The evidence of the opposing party is to be believed, and all reasonable inferences that may be drawn from the facts placed before the court must be drawn in favor of the opposing party. See Anderson, 477 U.S. at 255; Matsushita, 475 U.S. at 587; Stegall v. Citadel Broad, Inc., 350 F.3d 1061, 1065 (9th Cir. 2003). Nevertheless, inferences are not drawn out of the air, and it is the opposing party's obligation to produce a factual predicate from which the inference may be drawn. See Sanders v. City of Fresno, 551 F.Supp.2d 1149, 1163 (E.D. Cal. 2008); UMG Recordings, Inc. v. Sinnott, 300 F.Supp.2d 993, 997 (E.D. Cal. 2004). "A genuine issue of material fact does not spring into being simply because a litigant claims that one exists or promises to produce admissible evidence at trial." Del Carmen Guadalupe v. Agosto, 299 F.3d 15, 23 (1st Cir. 2002); see Galen v. County of Los Angeles, 477 F.3d 652, 658 (9th Cir. 2007); Bryant v. Adventist Health System/West, 289 F.3d 1162, 1167 (9th Cir. 2002). Further, a "motion for summary judgment may not be defeated . . . by evidence that is 'merely colorable' or 'is not significantly probative.'" Anderson, 477 U.S. at 249-50; Hardage v. CBS Broad. Inc., 427 F.3d 1177, 1183 (9th Cir. 2006). Additionally, the court has the discretion in appropriate circumstances to consider materials that are not properly brought to its attention, but the court is not required to examine the entire file for evidence establishing a genuine issue of material fact where the evidence is not set forth in the opposing papers with adequate references. See Southern Cal. Gas Co. v. City of Santa Ana, 336 F.3d 885, 889 (9th Cir. 2003); Carmen v. San Francisco Unified Sch. Dist., 237 F.3d 1026, 1031 (9th Cir. 2001). If the nonmoving party fails to produce evidence sufficient to create a genuine issue of material fact, the moving party is entitled to summary judgment. See Nissan Fire & Marine, 210 F.3d at 1103.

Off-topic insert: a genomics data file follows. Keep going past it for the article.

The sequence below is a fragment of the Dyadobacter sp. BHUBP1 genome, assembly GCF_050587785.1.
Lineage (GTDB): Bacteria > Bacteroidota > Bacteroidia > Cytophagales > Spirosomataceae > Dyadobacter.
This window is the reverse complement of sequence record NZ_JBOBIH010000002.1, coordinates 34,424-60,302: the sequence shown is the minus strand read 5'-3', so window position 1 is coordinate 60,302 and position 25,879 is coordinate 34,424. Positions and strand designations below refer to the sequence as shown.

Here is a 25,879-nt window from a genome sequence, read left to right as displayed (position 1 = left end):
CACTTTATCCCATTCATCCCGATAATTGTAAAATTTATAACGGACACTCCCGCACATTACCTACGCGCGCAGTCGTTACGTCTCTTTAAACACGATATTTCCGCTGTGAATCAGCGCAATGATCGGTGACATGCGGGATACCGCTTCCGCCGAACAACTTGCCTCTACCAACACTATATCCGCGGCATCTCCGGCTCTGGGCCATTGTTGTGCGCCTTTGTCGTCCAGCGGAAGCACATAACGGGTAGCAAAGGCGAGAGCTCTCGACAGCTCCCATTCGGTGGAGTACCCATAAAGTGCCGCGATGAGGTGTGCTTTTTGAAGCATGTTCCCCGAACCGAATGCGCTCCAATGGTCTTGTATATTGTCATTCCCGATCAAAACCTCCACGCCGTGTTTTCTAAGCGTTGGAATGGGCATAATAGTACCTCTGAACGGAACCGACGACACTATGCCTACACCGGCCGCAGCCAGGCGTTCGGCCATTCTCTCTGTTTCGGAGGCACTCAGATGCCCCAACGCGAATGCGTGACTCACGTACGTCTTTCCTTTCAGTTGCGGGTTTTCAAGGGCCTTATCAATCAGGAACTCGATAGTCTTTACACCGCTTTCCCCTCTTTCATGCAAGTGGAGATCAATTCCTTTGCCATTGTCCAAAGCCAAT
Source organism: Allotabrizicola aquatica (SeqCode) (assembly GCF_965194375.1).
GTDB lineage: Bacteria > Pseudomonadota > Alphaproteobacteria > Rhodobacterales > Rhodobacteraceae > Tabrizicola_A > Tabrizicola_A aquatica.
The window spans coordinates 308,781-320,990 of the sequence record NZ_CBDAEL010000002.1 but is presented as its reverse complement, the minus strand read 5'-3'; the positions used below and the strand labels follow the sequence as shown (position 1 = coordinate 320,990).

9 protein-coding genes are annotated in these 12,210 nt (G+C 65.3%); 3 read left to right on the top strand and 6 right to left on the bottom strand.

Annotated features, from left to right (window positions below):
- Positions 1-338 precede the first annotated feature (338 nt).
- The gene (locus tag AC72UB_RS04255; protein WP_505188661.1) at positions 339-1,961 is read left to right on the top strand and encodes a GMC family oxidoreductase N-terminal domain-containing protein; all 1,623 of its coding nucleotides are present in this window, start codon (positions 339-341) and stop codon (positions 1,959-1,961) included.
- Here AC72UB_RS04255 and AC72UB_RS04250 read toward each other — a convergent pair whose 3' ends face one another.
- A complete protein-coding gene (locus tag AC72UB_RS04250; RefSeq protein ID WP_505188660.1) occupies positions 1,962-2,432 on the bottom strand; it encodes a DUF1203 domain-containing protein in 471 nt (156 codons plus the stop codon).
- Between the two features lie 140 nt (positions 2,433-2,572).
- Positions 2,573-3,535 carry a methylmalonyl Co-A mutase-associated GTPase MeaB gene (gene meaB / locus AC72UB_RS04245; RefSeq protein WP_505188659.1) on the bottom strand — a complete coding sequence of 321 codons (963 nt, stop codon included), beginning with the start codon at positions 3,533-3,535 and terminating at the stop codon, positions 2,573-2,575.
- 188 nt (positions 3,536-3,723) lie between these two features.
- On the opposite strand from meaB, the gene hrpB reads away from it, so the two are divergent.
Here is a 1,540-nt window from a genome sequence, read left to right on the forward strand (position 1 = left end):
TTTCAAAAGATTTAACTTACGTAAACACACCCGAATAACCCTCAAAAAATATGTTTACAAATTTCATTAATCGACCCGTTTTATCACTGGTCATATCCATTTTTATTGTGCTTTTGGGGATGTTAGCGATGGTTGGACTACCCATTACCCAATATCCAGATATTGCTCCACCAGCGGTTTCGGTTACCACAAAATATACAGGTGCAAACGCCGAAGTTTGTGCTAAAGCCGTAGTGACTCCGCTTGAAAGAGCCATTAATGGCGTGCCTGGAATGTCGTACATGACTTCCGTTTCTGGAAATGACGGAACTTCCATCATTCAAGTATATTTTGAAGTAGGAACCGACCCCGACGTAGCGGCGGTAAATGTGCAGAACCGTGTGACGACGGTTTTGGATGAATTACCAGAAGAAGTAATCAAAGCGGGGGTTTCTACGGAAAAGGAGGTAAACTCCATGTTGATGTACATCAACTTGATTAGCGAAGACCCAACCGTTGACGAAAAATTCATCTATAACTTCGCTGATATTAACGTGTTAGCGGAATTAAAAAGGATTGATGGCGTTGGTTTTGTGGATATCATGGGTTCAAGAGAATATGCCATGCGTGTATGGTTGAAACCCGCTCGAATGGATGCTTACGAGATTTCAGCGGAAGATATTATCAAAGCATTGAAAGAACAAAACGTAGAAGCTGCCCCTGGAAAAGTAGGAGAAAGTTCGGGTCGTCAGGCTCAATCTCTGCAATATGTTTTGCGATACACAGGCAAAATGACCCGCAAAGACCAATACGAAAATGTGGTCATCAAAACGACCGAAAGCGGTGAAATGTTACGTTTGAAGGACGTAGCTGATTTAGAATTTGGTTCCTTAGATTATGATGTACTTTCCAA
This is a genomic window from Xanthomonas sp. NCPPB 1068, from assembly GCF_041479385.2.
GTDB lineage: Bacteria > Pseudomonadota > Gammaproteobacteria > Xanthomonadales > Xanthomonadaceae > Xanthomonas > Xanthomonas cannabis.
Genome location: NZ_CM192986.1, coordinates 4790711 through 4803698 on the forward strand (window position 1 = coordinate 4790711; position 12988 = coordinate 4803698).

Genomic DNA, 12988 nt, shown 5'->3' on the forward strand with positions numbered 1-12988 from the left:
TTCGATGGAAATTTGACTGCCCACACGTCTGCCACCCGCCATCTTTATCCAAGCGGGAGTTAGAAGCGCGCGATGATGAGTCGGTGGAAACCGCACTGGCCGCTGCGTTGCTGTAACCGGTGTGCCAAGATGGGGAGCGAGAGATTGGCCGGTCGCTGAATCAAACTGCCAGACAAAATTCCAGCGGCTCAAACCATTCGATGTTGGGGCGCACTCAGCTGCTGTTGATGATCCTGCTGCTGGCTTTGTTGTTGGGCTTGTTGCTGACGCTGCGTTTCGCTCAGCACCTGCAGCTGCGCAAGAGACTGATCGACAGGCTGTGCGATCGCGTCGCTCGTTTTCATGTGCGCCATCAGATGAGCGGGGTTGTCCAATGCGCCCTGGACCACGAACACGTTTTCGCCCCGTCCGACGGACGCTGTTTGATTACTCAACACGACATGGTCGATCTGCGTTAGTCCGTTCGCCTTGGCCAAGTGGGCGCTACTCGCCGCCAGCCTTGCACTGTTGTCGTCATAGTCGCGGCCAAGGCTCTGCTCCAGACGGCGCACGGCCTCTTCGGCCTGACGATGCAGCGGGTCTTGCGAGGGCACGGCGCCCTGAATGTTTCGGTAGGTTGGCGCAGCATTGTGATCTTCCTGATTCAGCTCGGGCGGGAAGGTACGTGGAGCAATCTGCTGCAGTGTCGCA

I. SECOND CAUSE OF ACTION -- FOURTH AMENDMENT

1. Probable Cause